Study Visit Review: Hilma Af Klint
I first saw Hilma Af Klint’s (1862-1944) work in the Encyclopaedic Palace, at the Venice Biennale 2013. The curator of the Palace wanted to show that visual art could be magical, even divine and to present an expanded notion of knowledge and understanding. Outsider art was placed alongside recognised artworks and well-known names, exhibits included Carl Jung’s Red Book and Rudolph Steiner’s blackboard drawings. I had gone to look at Emma Kunz (1892-1963), an untrained Swiss painter and spiritual healer who made geometrical drawings. I found Af Klint’s paintings displayed on the wall opposite Kunz. I say all this because it wasn’t until this Serpentine exhibition that I realised Klint trained at the academy in Stockholm; she was a professional and skilled painter of portraits, landscapes and the natural world, before she began to work with abstraction. How come at the Biennale she was in the company of outsider artists?
Although Af Klint produced over 1,200 works in the first decades of the 20th century they were not seen in public until 1986. She kept her work secret during her lifetime because she felt the European Avant Garde would not understand her. Over twenty years after the first showing of her work in Los Angeles she was still missing from MoMA’s blockbuster show of 2012, Inventing Abstraction: 1910-1925. At the Serpentine these paintings, some over one hundred years old, some more than ten feet tall, with an unusual colour palette that delights the eye, are radical and mysterious; they speak to us now. I suspect that the growing interest in her work will eventually establish her as a pioneer of abstraction.
I am fascinated by what seem contradictions in Af Klint’s life. She was a professional, her subject matter was influenced by the scientific thinking of the time and yet she also participated in séances and automatic drawing sessions with a group of 5 women.
Af Klint was immersed in Theosophy, ‘theos’ -divine, ‘sophia’ – wisdom; a state of consciousness beyond the mind to a supra-conceptual, perception of truth. Researching for the study visit, I was surprised to discover how much Theosophical beliefs had had an impact on better known abstract painters such as Kandinsky, Kupka, Mondrian, and Malevich. A paper by Kathleen Hall on the Theosophical website says that all of them “began with the symbolic representation of spiritual concepts, then out of necessity evolved into abstraction. It was an inevitable process. The familiar forms of the visible world were not able to express the cosmic realm. Only line, shape, and color were of use to the artist as a language through which the voice of the universe could be communicated. It was perhaps an experimental translation of Divine concepts.”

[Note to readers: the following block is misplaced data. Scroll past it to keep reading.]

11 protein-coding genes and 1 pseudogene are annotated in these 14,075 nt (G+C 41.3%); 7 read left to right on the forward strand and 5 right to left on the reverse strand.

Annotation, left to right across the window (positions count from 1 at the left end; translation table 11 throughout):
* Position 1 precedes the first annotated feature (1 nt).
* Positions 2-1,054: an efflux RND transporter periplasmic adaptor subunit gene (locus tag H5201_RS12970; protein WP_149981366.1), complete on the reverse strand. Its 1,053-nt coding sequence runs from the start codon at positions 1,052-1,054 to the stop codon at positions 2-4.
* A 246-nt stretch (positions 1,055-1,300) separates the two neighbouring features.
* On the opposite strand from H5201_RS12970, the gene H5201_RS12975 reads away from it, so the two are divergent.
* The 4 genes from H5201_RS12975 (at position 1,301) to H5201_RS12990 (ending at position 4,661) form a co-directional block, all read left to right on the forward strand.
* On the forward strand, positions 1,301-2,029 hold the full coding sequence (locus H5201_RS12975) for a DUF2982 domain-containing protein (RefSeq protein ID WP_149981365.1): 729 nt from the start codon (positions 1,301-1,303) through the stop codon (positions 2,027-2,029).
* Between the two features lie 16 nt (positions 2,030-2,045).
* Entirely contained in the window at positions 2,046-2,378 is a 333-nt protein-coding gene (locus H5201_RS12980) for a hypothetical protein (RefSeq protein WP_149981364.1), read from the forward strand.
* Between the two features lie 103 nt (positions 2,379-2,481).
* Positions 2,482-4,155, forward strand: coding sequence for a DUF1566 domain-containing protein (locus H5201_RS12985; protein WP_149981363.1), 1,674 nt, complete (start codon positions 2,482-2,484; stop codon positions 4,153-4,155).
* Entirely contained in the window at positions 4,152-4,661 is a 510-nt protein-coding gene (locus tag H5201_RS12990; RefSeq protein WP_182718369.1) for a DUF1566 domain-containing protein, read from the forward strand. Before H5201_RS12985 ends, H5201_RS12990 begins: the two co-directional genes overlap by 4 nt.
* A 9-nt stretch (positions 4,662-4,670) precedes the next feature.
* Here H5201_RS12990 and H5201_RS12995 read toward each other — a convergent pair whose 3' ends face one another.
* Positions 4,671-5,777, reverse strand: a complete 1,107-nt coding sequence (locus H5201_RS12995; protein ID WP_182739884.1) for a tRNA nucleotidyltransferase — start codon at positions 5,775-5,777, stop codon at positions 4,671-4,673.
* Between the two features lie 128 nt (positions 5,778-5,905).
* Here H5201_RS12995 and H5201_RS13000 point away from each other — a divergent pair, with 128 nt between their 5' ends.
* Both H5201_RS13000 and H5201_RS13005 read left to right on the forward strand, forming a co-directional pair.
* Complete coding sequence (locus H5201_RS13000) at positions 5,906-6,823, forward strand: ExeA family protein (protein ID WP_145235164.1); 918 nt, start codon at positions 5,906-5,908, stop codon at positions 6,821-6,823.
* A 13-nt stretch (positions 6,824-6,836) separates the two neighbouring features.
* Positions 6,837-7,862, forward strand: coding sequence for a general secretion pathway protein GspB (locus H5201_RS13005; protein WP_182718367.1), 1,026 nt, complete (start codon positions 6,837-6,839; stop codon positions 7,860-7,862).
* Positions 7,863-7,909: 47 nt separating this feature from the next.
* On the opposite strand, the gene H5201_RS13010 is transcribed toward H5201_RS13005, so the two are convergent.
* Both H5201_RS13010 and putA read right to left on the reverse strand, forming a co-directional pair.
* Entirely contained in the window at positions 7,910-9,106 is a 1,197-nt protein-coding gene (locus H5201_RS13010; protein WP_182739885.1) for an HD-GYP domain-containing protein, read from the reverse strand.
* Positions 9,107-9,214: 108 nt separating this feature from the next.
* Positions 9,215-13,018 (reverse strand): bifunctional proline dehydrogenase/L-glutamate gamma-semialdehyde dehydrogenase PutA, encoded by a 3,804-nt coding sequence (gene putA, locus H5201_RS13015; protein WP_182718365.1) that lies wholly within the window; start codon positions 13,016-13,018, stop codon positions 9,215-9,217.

The last sentence seems to fit well with Klint’s approach, I often got the feeling, particularly from the early paintings that she was working out ideas and translating concepts through painting. Although the painting below is arguably not abstraction, the split composition, the colour palette and the drawingness gives this series of work its contemporary feel.
It was a small show and inevitably a lot was missing, in my view the later work on display, possibly more recognisable as abstract painting, seemed to be about statement rather than exploration, static rather than dynamic. Then there were the most recent pieces in the exhibition, a few small, wet on wet watercolours where she was looking for the essence of natural objects.
Mick Whyte (OCA painting student) send me a link to this curious book, Thought-Forms written by Annie Besant and Charles Leadbeater and published in 1905, where similar kinds of images are coded to represent specific thoughts and feelings.
There were 12 of us on the visit, with students from courses in drawing, painting, and textiles, from foundation to level 3. After the Serpentine most of us walked to the V& A to draw from observation with Klint’s ideas and images in mind. Taking this approach gave us a different framework for looking; putting accurate representation to one side we could respond to objects and invite whatever associations came to mind onto the paper. I hope those who found it liberating can carry on looking and drawing with this kind of freedom.
Extracts from paper by Kathleen Hall: https://www.theosophical.org/publications/quest-magazine/42-publications/quest-magazine/1446-theosophy-and-the-emergence-of-modern-abstract-art
Annie Besant and Charles Leadbeater, Though-Forms available at:
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